16. Relationships between Traumatic Symptoms and Environmental Damage Conditions among Children 8 Months after the 2011 Japan Earthquake and Tsunami

    PubMed Central

    Usami, Masahide; Iwadare, Yoshitaka; Kodaira, Masaki; Watanabe, Kyota; Aoki, Momoko; Katsumi, Chiaki; Matsuda, Kumi; Makino, Kazunori; Iijima, Sonoko; Harada, Maiko; Tanaka, Hiromi; Sasaki, Yoshinori; Tanaka, Tetsuya; Ushijima, Hirokage; Saito, Kazuhiko

    2012-01-01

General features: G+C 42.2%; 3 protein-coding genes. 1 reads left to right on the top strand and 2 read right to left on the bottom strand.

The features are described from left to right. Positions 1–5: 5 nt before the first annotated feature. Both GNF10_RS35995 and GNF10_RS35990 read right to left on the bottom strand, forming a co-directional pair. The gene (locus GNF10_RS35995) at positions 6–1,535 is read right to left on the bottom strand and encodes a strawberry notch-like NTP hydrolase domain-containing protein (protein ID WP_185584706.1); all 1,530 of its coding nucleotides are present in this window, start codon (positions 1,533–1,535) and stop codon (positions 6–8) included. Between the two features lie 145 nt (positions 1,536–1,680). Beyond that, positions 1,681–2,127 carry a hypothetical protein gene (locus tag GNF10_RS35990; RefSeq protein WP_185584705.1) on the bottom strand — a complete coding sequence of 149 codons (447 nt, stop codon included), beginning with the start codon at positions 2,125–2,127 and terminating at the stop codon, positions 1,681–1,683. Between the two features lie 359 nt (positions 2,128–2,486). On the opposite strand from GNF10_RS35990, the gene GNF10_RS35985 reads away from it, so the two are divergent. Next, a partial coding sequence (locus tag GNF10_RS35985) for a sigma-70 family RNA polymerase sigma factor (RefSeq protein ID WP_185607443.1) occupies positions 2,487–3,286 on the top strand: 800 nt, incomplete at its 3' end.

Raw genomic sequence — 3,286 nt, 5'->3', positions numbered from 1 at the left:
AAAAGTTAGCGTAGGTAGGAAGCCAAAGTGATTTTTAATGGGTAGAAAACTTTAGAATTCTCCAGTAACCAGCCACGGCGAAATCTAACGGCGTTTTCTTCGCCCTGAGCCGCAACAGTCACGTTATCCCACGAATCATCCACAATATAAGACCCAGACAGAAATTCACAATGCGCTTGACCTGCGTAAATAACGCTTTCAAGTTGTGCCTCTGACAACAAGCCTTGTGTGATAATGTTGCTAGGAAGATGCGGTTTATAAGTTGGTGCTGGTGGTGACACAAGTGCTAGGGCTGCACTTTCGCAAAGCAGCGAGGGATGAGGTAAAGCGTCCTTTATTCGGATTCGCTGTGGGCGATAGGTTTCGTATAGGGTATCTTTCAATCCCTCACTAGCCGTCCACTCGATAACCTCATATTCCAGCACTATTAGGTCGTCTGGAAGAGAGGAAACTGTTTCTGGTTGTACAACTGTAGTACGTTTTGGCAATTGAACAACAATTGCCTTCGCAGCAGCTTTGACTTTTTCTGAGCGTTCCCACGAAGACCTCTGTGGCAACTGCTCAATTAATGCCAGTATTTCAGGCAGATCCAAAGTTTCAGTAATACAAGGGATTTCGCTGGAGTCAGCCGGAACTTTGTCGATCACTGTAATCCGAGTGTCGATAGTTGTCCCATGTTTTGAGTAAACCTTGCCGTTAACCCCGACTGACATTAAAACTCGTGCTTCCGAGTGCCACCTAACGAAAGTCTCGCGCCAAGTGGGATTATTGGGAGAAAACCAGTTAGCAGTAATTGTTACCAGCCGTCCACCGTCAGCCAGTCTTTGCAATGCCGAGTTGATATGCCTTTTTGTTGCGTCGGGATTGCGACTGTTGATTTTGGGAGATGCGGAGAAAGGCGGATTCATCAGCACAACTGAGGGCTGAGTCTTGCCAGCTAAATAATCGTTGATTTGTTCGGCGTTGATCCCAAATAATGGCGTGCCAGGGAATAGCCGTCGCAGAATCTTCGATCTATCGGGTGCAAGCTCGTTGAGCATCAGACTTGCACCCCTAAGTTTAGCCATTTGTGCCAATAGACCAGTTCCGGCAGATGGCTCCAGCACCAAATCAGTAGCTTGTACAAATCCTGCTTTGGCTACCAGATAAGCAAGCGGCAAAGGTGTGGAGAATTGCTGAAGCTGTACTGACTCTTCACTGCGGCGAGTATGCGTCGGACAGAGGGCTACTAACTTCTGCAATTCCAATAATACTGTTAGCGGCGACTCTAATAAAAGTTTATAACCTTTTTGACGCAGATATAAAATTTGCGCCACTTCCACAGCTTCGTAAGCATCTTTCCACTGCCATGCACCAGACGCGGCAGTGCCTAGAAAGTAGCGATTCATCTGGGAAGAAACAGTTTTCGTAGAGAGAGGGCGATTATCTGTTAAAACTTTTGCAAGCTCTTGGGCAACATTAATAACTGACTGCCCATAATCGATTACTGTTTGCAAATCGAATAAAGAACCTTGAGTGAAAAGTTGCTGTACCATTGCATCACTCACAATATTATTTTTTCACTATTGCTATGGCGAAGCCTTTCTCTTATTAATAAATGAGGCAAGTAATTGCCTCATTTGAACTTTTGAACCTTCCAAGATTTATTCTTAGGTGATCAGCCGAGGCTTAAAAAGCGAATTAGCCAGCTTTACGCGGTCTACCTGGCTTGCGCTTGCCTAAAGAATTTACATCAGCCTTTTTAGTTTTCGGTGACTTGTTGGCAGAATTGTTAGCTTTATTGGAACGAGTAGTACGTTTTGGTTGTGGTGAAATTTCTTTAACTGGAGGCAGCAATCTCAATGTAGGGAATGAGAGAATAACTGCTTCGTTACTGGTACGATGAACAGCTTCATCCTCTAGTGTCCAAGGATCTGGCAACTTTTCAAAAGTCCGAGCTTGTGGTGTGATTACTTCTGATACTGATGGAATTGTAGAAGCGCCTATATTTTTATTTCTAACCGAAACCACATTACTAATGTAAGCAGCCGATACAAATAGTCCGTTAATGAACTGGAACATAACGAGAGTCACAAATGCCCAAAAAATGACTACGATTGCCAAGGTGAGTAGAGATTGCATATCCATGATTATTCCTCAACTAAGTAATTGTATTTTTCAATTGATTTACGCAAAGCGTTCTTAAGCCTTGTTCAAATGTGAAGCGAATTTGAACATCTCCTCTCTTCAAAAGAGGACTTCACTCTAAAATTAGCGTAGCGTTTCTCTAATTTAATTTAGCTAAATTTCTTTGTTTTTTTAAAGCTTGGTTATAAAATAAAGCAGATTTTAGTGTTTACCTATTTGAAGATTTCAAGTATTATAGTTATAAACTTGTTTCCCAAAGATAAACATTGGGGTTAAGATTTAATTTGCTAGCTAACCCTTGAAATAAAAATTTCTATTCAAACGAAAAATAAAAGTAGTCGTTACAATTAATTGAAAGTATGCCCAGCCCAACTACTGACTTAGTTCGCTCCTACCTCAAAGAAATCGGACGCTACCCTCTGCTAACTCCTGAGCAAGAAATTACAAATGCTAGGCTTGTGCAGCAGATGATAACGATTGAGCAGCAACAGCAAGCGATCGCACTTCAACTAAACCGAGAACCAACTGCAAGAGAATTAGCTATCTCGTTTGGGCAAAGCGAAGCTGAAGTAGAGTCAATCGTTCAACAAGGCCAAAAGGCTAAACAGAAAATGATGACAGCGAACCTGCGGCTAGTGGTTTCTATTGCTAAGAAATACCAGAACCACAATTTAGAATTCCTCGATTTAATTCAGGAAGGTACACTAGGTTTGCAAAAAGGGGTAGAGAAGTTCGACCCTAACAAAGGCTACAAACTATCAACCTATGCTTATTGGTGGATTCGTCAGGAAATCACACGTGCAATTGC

Background To evaluate relationships between traumatic symptoms and environmental damage conditions among children who survived the 2011 Great East Japan Earthquake and Tsunami. Methods The subjects were 12,524 children in kindergartens, elementary schools, and junior high schools in Ishinomaki City, Miyagi Prefecture, Japan. The Post Traumatic Stress Symptoms for Children 15 items (PTSSC-15), a self-completion questionnaire on traumatic symptoms, was distributed to the children and a questionnaire regarding environmental damage conditions affecting the children was distributed to their teachers. Of 12,524 questionnaires distributed, an effective response was obtained from 11,692 (93.3%). Results The PTSSC-15 score was significantly higher in females than in males among 4th to 6th grade students in elementary schools and among junior high school students. In terms of traumatic symptoms and environmental damage conditions, with the exception of kindergartners, children who had their houses damaged or experienced separation from family members had a significantly higher PTSSC-15 score than children who did not experience environmental damage. Except for kindergartners and 4th- to 6th-grade elementary school students, children who experienced evacuation had a significantly higher PTSSC-15 score. Conclusions This study demonstrated relationships between traumatic symptoms and environmental damage conditions in children who had suffered from the disaster. Factors examined in studying the relationship between environmental damage conditions and traumatic symptoms were gender, age, house damage, evacuation experience, and bereavement experience. It was critical not only to examine the traumatic symptoms of the children but also to collect accurate information about environmental damage conditions. PMID:23209817